Recipe: Scotch Eggs

Scotch eggs, as we know them in the U.S., are hard boiled eggs wrapped in sausage then coated in breadcrumbs and either baked or deep-fried. The history of scotch eggs, like many foods dating back hundreds of years, is a cacophony of contradictions (yeah, I said it).

One of the most popular versions of the scotch egg genesis has them being created by the popular London department store Fortnum & Mason in the mid-1700s as a convenient travel food for local travelers. Another popular theory is that they were derived from an Indian dish called Nargisi Kofta, in which the boiled eggs were covered in minced meat and spices. The British soldiers occupying India brought the dish home with them where it became the dish we know today. Yet another version is that the dish originated in Yorkshire, where it was originally wrapped in fish paste and breaded, and named after the eatery where it began, William J Scott & Sons. If you crave the ichthyological version, you can still find it on the east coast of Yorkshire.

I developed a taste for British cuisine when I visited England and Scotland back in 2017. The food has a simple, hearty quality that screams comfort food. After visiting a local Irish pub last week I decided I wanted to try my own version.

Here I must issue an embarrassing disclaimer. At least embarrassing to a man that was born and bred in Kentucky. I suck at deep-frying. We recently purchased an air-fryer and it has become my savior (of sorts). So, I decided to give air-fryer scotch eggs a go. I found numerous recipes out there and while many of them looked tasty, most were way more complicated than what a simple British pub food should be. Borrowing from some of the simpler recipes I came up with my own version:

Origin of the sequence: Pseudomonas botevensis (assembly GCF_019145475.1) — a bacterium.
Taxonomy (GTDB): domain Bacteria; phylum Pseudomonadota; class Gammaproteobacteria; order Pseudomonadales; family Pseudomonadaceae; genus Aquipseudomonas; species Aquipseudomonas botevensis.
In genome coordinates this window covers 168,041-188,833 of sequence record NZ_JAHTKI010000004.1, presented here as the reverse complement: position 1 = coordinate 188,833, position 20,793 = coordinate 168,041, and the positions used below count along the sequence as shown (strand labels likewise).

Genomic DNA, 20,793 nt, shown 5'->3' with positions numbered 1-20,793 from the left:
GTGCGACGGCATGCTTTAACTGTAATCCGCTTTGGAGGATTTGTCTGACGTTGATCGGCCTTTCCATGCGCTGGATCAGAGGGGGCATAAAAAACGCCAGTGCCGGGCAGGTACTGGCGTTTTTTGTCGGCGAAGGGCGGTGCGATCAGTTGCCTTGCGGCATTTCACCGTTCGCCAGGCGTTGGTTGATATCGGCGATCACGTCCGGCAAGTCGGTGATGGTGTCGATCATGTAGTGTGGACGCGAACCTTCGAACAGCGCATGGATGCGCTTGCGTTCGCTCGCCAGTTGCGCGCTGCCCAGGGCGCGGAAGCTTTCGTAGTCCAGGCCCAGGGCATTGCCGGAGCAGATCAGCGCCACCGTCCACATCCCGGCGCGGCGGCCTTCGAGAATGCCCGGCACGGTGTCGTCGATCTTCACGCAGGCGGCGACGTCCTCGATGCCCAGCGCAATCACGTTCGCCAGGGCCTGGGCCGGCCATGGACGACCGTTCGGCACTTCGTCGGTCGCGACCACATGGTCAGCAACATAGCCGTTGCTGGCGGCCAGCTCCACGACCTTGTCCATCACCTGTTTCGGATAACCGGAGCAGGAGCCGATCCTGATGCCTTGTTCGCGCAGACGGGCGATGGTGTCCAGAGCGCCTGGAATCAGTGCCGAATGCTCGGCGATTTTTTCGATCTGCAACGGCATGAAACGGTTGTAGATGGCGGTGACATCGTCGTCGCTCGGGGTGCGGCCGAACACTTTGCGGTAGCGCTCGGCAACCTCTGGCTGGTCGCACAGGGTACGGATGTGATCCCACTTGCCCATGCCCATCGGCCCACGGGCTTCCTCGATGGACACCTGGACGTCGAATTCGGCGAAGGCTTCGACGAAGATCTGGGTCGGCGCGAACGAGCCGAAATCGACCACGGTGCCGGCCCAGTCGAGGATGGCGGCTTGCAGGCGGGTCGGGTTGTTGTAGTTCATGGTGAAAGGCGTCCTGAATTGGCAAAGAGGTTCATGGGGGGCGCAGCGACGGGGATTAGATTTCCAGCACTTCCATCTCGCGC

• A half dozen hard boiled eggs (hello Mr. InstantPot)
  • 1 lb of sausage (I began with Tennessee Pride Sage Sausage)
  • All purpose flour (as much as it takes)
  • Panko bread crumbs (also as much as it takes)
  • 2 eggs (NOT hard boiled)
  1. Begin by peeling and drying the eggs.
  2. Take 1/6 of the sausage and flatten it in your hand. Place the egg in the center then work the sausage around the egg. Roll the sausage/egg in your hand until you have a ball of sausage with an egg in the middle.
  3. Place the sausage covered eggs in a freezer for 15-30 minutes. This will make the sausage stiffer and easier to coat.
  4. Crack the raw eggs into a bowl and mix well. Then pour the flour and Panko into their own bowls.
  5. Roll each sausage covered egg in flour, dip into the egg mixture until coated, then roll in the Panko bread crumbs until completely coated.
  6. Preheat the air-fryer to 390°
  7. Remove basket and add eggs, spacing them so they don’t touch the sides or each other if possible.
  8. Spray the eggs with oil or cooking spray.
  9. Air-fry at 390° for 15 minutes (or until golden crispy), turning after 7 minutes.

Serve warm or cold with dipping sauces (mustard, ranch or blue cheese dressing, maple syrup… be creative). Scotch eggs make great appetizers, snacks, or additions to a lunch box. And, as middle daughter Maryn pointed out, it is a whole breakfast rolled into a ball.

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